Customers in the UK are embracing the use of AI driven financial services (FS), with 63% happy to use chatbots for every day queries and over a third preferring an instant response from a chatbot over a delayed one from a human.
Research carried out by Pinsent Masons and Innovate Finance demonstrates the opportunity for AI to underpin fundamental FS functions, while not losing sight that the role of the human is crucial to transform the industry and garner greater consumer trust.
The report found that when engaging with an AI, the majority of FS customers are happy to do so for simple queries. The figures slightly dropped where services are deemed more complicated and require more consumer data, but remained significant. 33% of consumers are happy to use an AI for mortgage applications, nearly 40% for credit checks and 45% for insurance quotes.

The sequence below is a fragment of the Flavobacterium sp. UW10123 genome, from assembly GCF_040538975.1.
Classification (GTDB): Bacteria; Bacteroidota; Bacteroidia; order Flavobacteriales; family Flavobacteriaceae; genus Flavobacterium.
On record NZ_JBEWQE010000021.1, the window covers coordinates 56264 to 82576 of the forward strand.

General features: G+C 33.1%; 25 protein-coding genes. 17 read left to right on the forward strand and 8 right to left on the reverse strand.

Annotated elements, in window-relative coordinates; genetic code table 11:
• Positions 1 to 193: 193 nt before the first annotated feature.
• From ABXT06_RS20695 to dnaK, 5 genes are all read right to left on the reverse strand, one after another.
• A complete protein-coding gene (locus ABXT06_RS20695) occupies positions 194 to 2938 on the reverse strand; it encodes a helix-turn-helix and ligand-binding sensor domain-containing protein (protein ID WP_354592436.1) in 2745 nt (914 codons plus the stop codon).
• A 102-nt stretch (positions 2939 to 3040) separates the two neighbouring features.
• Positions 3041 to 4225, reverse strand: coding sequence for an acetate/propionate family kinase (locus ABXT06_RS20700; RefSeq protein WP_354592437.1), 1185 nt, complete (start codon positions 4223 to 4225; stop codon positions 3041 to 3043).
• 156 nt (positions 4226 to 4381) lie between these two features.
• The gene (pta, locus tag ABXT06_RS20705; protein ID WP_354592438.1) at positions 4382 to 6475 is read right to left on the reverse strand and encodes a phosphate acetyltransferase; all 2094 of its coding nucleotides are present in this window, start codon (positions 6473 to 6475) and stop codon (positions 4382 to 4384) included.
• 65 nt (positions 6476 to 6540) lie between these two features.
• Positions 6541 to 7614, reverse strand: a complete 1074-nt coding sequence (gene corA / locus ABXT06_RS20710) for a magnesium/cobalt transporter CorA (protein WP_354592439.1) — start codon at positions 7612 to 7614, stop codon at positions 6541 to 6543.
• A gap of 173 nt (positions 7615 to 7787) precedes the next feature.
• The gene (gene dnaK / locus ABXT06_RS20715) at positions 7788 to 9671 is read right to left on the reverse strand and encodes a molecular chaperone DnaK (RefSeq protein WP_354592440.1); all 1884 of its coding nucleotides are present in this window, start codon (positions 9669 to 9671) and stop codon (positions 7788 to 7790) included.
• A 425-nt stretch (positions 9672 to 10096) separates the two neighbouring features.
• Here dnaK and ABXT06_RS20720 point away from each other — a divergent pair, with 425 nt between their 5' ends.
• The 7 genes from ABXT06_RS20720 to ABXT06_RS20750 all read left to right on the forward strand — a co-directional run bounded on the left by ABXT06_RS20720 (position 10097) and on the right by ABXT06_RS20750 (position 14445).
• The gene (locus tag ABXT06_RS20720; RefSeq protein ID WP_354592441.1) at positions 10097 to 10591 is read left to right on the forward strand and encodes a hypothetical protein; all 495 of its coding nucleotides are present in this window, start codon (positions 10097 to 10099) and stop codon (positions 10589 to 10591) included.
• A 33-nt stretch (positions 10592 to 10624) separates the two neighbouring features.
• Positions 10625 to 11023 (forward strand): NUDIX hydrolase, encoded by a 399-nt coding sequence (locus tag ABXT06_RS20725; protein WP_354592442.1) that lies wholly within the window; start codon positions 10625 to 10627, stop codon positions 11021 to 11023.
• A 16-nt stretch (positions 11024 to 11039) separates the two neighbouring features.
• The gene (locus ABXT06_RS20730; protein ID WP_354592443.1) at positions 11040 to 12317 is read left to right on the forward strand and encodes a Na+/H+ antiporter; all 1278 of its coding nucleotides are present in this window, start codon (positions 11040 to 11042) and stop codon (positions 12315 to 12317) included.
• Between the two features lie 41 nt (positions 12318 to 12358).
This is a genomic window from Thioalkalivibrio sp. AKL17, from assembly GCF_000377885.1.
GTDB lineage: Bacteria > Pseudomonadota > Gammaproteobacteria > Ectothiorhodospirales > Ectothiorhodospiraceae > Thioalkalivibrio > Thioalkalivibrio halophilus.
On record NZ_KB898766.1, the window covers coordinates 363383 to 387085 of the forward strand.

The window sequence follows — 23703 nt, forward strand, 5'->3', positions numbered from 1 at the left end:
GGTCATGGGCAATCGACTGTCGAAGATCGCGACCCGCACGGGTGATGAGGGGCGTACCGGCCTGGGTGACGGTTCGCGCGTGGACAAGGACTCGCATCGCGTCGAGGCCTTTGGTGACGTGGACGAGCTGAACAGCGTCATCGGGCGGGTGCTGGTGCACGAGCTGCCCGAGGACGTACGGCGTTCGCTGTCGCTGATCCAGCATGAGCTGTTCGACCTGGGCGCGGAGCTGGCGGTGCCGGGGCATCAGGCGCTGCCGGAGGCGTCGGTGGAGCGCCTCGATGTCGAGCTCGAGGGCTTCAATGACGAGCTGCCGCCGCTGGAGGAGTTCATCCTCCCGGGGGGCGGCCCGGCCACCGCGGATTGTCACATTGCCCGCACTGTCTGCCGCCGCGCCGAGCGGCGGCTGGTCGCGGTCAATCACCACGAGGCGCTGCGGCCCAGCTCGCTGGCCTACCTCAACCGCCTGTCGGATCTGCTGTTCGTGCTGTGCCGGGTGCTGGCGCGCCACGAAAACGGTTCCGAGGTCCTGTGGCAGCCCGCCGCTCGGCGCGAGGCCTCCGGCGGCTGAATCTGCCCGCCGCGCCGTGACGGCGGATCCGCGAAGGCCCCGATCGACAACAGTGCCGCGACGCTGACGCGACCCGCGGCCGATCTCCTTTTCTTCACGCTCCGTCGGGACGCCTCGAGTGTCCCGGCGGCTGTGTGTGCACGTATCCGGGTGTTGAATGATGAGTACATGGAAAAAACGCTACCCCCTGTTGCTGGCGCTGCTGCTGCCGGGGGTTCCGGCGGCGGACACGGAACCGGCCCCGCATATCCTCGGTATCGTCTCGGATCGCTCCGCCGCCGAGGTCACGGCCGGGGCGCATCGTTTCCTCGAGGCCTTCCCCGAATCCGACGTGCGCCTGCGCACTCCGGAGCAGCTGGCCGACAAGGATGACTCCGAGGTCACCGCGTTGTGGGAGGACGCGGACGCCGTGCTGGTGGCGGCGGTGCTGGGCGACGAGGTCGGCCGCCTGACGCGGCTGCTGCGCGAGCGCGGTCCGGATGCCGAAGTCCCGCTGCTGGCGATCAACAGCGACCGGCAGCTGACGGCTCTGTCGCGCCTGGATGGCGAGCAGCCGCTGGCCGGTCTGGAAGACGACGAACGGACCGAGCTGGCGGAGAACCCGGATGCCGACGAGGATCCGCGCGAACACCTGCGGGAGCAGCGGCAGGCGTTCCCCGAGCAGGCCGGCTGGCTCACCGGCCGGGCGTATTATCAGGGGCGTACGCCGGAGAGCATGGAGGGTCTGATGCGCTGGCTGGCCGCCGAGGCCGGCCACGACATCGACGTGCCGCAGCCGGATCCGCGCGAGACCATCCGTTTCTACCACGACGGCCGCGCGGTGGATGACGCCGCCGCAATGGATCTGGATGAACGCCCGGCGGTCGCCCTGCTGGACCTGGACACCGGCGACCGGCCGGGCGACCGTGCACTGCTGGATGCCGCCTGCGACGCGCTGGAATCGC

You can’t just have AIs making decisions without explanation. Developers need to be extra careful in applying the right technology to the right problem.
Luke Scanlon, Head of FinTech Propositions at Pinsent Masons, commented:
“What we can see from the research is that consumers are open to the use of AI in financial services but, as with the adoption of a lot of technology, there are legal, ethical and cultural challenges to overcome. Early adopters are comfortable with using AI across a multitude of services and see the benefits of it in streamlining certain processes.
The key concern cited by customers around using AI centres on the risk of their data being hacked and so, it is not surprising that customers are not as willing to use services that require more data from them, particularly where the benefits of the use of the technology and their data has not been clearly explained to them.”
Andreas Burner, CIO of SmartStream Technologies, told TFT:
“You can’t just have AIs making decisions without explanation. Developers need to be extra careful in applying the right technology to the right problem. There is a high demand of good developers and the market of competent and skilled people is very small.”